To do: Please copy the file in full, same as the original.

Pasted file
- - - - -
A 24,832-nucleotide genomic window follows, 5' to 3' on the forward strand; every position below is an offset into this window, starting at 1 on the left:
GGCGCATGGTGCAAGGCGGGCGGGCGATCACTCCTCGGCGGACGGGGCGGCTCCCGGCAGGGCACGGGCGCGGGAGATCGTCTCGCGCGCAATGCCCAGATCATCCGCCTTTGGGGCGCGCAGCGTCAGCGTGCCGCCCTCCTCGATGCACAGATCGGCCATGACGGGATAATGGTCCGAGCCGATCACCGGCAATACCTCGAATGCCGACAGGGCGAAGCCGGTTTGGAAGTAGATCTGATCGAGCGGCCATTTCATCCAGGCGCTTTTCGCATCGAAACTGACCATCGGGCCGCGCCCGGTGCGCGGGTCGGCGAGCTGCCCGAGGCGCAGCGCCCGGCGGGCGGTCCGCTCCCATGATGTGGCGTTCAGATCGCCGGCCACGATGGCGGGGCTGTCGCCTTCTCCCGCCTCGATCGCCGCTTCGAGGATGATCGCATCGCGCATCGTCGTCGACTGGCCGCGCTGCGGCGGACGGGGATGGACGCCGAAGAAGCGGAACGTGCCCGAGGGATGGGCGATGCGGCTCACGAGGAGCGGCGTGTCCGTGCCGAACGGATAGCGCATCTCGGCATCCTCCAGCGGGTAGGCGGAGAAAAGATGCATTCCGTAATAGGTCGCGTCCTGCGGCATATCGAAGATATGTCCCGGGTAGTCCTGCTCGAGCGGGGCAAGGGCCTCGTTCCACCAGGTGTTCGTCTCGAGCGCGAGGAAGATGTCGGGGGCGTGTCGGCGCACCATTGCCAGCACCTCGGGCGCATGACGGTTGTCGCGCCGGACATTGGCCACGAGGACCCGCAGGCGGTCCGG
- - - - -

A 24,832-nucleotide genomic window follows, 5' to 3' on the forward strand; every position below is an offset into this window, starting at 1 on the left:
GGCGCATGGTGCAAGGCGGGCGGGCGATCACTCCTCGGCGGACGGGGCGGCTCCCGGCAGGGCACGGGCGCGGGAGATCGTCTCGCGCGCAATGCCCAGATCATCCGCCTTTGGGGCGCGCAGCGTCAGCGTGCCGCCCTCCTCGATGCACAGATCGGCCATGACGGGATAATGGTCCGAGCCGATCACCGGCAATACCTCGAATGCCGACAGGGCGAAGCCGGTTTGGAAGTAGATCTGATCGAGCGGCCATTTCATCCAGGCGCTTTTCGCATCGAAACTGACCATCGGGCCGCGCCCGGTGCGCGGGTCGGCGAGCTGCCCGAGGCGCAGCGCCCGGCGGGCGGTCCGCTCCCATGATGTGGCGTTCAGATCGCCGGCCACGATGGCGGGGCTGTCGCCTTCTCCCGCCTCGATCGCCGCTTCGAGGATGATCGCATCGCGCATCGTCGTCGACTGGCCGCGCTGCGGCGGACGGGGATGGACGCCGAAGAAGCGGAACGTGCCCGAGGGATGGGCGATGCGGCTCACGAGGAGCGGCGTGTCCGTGCCGAACGGATAGCGCATCTCGGCATCCTCCAGCGGGTAGGCGGAGAAAAGATGCATTCCGTAATAGGTCGCGTCCTGCGGCATATCGAAGATATGTCCCGGGTAGTCCTGCTCGAGCGGGGCAAGGGCCTCGTTCCACCAGGTGTTCGTCTCGAGCGCGAGGAAGATGTCGGGGGCGTGTCGGCGCACCATTGCCAGCACCTCGGGCGCATGACGGTTGTCGCGCCGGACATTGGCCACGAGGACCCGCAGGCGGTCCGG